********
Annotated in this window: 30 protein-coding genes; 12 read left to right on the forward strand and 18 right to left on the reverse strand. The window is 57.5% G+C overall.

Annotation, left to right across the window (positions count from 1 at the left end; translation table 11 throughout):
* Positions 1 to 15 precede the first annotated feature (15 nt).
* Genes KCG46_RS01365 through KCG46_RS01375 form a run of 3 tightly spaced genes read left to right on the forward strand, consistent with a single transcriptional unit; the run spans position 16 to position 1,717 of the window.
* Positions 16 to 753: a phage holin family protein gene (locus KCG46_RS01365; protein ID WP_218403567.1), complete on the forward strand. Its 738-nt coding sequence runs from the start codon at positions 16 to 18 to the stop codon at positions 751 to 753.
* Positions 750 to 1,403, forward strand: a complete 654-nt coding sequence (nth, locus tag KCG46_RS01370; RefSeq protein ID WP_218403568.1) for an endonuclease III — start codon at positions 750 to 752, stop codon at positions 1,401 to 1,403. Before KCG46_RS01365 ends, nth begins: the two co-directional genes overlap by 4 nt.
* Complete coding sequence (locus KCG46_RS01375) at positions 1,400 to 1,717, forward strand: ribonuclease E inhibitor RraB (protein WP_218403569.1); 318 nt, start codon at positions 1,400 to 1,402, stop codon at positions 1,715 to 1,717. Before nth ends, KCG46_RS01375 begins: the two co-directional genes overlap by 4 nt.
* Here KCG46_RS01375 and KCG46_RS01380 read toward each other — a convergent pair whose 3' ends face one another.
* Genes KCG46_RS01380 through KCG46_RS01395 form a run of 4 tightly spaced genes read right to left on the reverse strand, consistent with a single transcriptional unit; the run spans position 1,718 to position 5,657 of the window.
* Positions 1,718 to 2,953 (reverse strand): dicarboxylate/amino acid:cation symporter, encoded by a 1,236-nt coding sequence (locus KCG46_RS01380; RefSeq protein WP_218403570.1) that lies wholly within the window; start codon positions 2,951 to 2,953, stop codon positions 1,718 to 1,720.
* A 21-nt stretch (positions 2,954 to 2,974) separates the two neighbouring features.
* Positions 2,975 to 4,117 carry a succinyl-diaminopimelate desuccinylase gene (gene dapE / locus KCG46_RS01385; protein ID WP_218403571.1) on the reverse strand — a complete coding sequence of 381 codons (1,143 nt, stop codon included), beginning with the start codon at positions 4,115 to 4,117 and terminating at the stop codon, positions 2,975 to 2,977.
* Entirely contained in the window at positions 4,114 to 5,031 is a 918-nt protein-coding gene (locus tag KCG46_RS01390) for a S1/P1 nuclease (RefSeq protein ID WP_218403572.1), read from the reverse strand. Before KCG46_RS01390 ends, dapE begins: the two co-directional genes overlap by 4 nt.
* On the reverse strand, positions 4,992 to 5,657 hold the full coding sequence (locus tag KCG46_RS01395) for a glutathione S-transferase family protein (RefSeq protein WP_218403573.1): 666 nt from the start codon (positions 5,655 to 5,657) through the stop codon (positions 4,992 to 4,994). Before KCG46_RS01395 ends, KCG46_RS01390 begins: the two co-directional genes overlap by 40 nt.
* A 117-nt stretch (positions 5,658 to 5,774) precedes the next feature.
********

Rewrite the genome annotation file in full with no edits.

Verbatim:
Annotated in this window: 30 protein-coding genes; 12 read left to right on the forward strand and 18 right to left on the reverse strand. The window is 57.5% G+C overall.

Annotation, left to right across the window (positions count from 1 at the left end; translation table 11 throughout):
* Positions 1 to 15 precede the first annotated feature (15 nt).
* Genes KCG46_RS01365 through KCG46_RS01375 form a run of 3 tightly spaced genes read left to right on the forward strand, consistent with a single transcriptional unit; the run spans position 16 to position 1,717 of the window.
* Positions 16 to 753: a phage holin family protein gene (locus KCG46_RS01365; protein ID WP_218403567.1), complete on the forward strand. Its 738-nt coding sequence runs from the start codon at positions 16 to 18 to the stop codon at positions 751 to 753.
* Positions 750 to 1,403, forward strand: a complete 654-nt coding sequence (nth, locus tag KCG46_RS01370; RefSeq protein ID WP_218403568.1) for an endonuclease III — start codon at positions 750 to 752, stop codon at positions 1,401 to 1,403. Before KCG46_RS01365 ends, nth begins: the two co-directional genes overlap by 4 nt.
* Complete coding sequence (locus KCG46_RS01375) at positions 1,400 to 1,717, forward strand: ribonuclease E inhibitor RraB (protein WP_218403569.1); 318 nt, start codon at positions 1,400 to 1,402, stop codon at positions 1,715 to 1,717. Before nth ends, KCG46_RS01375 begins: the two co-directional genes overlap by 4 nt.
* Here KCG46_RS01375 and KCG46_RS01380 read toward each other — a convergent pair whose 3' ends face one another.
* Genes KCG46_RS01380 through KCG46_RS01395 form a run of 4 tightly spaced genes read right to left on the reverse strand, consistent with a single transcriptional unit; the run spans position 1,718 to position 5,657 of the window.
* Positions 1,718 to 2,953 (reverse strand): dicarboxylate/amino acid:cation symporter, encoded by a 1,236-nt coding sequence (locus KCG46_RS01380; RefSeq protein WP_218403570.1) that lies wholly within the window; start codon positions 2,951 to 2,953, stop codon positions 1,718 to 1,720.
* A 21-nt stretch (positions 2,954 to 2,974) separates the two neighbouring features.
* Positions 2,975 to 4,117 carry a succinyl-diaminopimelate desuccinylase gene (gene dapE / locus KCG46_RS01385; protein ID WP_218403571.1) on the reverse strand — a complete coding sequence of 381 codons (1,143 nt, stop codon included), beginning with the start codon at positions 4,115 to 4,117 and terminating at the stop codon, positions 2,975 to 2,977.
* Entirely contained in the window at positions 4,114 to 5,031 is a 918-nt protein-coding gene (locus tag KCG46_RS01390) for a S1/P1 nuclease (RefSeq protein ID WP_218403572.1), read from the reverse strand. Before KCG46_RS01390 ends, dapE begins: the two co-directional genes overlap by 4 nt.
* On the reverse strand, positions 4,992 to 5,657 hold the full coding sequence (locus tag KCG46_RS01395) for a glutathione S-transferase family protein (RefSeq protein WP_218403573.1): 666 nt from the start codon (positions 5,655 to 5,657) through the stop codon (positions 4,992 to 4,994). Before KCG46_RS01395 ends, KCG46_RS01390 begins: the two co-directional genes overlap by 40 nt.
* A 117-nt stretch (positions 5,658 to 5,774) precedes the next feature.